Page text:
Linking Asian craftsmanship with evolving Western tastes in interior decoration and passion for Chinoiserie, the ‘China Trade’ facilitated the arrival in London of principally Chinese artefacts and traditions like tea-drinking, which greatly enriched English polite society between about 1600-1850. Colin's lecture explored this exotic yet fundamentally commercial maritime relationship, illustrating some of the fine lacquers, ‘Export-taste’ ceramics, silks and wallpapers which the ‘Honourable East India Company’ regularly imported.

Colin Sheaf has been Head of Asian Art at Bonhams since 2001. He has had a distinguished 37-year career in the auction industry after reading Modern History at Worcester College Oxford. A world authority on Asian ceramics and Chinese Art he directs Asian Art specialist teams on four continents, holding sales in London, Hong Kong, New York, Los Angeles and San Francisco. He is also Chairman of the Sir Percival David Foundation, the world's finest private collection of Imperial Chinese porcelain.

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Ding Yi Music Company - Moonlit River In Spring.

'Faith: An Exhibition' by Russell Haines







 


Photographs by Philip Dawson & myself

Faith is an exhibition which explores different faiths, religions and belief systems, promoting tolerance and understanding in this unstable world. Huge, expressive portraits show the diverse nature of belief, and allow the subjects to explain their story in their own words. It features people of faith - and no faith … Christians, Muslims, Hindus, Sikhs, Buddhists, pagans, Rastafarians, atheists and a Zoroastrian. The artist, Russell Haines, notes that, in painting the series, he came to know his subjects “as people first and foremost.”

First shown at Gloucester Cathedral, this show is currently at All Hallows by the Tower in the City of London before moving on to various venues in Cambridge during July. Wherever shown, this is an exhibition that seeks to begin a conversation among people of faith and none by exploring both the diversity of faith, and the commonalities we all possess.

Haines, who originally only took up painting six years ago for medical reasons following a stroke, wants his art to help communities and deliver social impact: “I hope in a small way my art can help the viewer to see past the label and see instead the person contained within the portrait. Each of them is unique and yet also very alike, trying to live their lives in the best way they can. The only difference is how each of them expresses their view of the world. Is that such a big difference?” Russell Haines January 2017

To create this show, Haines painted portraits of over thirty people in Gloucester, where he lives, who represent the diverse faith communities in that city. Personal statements of what faith means to the individual depicted were recorded in the paintings, in writing and on film. Four documentaries made in collaboration with the University of Gloucestershire’s film school complement the portraits, along with other multi-media installations. In addition, a book has been published with the written statements alongside each portrait.

The paintings - like the subject they set out to address – are huge. Philip Dawson has suggested that “even the impressive scale of these canvasses can’t contain the portraits,” as these “images fizz with high-voltage energy.” Dawson writes that they utilise a “graffiti-style collage of controlled chaos over-painted with multi-coloured, multi-layered strokes” which create “a halo around most of the portraits; incorporating just-visible family photographs, religious symbols, newspaper cuttings, facts and figures and verses from scripture as well as secular texts.”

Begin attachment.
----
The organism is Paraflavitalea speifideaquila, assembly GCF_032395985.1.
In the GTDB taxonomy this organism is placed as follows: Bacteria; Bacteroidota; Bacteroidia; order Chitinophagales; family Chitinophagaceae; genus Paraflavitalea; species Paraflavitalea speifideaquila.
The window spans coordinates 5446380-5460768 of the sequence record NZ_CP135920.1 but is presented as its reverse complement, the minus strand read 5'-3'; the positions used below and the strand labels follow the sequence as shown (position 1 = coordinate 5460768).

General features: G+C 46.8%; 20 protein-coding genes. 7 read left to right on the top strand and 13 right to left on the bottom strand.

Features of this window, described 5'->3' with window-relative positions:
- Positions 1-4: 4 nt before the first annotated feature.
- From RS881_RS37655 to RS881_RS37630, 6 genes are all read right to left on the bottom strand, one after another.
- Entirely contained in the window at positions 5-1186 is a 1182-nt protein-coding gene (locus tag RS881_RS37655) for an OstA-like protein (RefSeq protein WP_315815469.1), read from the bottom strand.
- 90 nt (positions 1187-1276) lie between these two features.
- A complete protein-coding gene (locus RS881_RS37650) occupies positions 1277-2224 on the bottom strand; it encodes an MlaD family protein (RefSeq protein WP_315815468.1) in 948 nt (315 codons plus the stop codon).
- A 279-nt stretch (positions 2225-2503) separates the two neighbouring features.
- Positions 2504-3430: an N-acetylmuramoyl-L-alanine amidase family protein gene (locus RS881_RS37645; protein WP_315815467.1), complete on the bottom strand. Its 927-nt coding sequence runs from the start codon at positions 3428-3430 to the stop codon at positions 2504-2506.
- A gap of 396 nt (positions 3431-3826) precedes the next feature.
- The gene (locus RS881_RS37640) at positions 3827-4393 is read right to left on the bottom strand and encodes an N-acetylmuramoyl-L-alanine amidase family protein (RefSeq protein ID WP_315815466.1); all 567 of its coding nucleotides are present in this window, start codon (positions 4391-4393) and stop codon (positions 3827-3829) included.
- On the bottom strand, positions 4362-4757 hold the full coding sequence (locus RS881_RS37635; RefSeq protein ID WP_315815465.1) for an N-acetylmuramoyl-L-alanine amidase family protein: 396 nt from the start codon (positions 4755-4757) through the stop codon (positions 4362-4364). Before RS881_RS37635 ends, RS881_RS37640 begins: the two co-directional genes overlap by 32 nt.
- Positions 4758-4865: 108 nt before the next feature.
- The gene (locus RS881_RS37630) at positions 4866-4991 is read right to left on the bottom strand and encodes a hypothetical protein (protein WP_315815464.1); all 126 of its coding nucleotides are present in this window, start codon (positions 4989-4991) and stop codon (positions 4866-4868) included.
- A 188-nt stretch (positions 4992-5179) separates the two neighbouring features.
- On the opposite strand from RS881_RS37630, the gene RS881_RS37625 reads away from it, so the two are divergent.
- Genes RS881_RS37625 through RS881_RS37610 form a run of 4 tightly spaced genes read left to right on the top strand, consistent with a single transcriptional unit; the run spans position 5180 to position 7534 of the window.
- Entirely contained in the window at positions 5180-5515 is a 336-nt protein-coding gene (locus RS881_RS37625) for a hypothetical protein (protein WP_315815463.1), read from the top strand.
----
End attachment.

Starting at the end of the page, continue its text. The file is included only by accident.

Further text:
In this way, the lives of the faithful are exhibited on these canvases, “with all their doubts, contradictions and complexities exposed.” “The style and technique provide a glimpse of what’s going on ‘inside’ the heads of these people, as well as what’s on the surface.” Haines has said that: “Painting each of the participants has meant being in serious conversation with them about their lives and their personal beliefs, how they came to believe and why they believe. Hearing their stories and immersing themselves in their lives, as I painted them, means I have come to know them as people first and foremost.” One of the subjects, Zerbanoo Gifford, a Zoroastrian, explains in the exhibition guide, “I believe that my whole DNA is imbued with my heritage.” This exhibition invites us “to paddle in that stream of consciousness; to share in and continue the conversation in our own imaginations.”

The exhibition includes the first portrait of the Bishop of Gloucester, The Right Reverend Rachel Treweek, the first female Bishop to sit in the House of Lords. The Bishop, the artist, and Reverend Mark Paulson, the Archbishop of Canterbury’s Interfaith Advisor, all contributed to the exhibition’s Private View. In her speech, Bishop Rachel explained that we can’t re-write previous chapters of the story of humanity - but we can all help to write a new one.

She said that she knows she is a ‘broken’ person and so does not seek to judge others if she doesn’t agree with them – and is therefore not offended by those who hold views that are different to her own. In concluding her remarks, she said: “God has called me by name - my prayer is that you will all become the person god has created you to be.”

‘Faith – An Exhibition’ by Russell Haines is at All Hallows by the Tower until 15 June. Monday – Saturday 10.00am – 4.00pm, Sundays 1.00 – 4.00pm.

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Violent Femmes - Faith.

Friday, 8 June 2018

Windows on the world (400)


Oxford, 2017

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Robbie Robertson - Broken Arrow.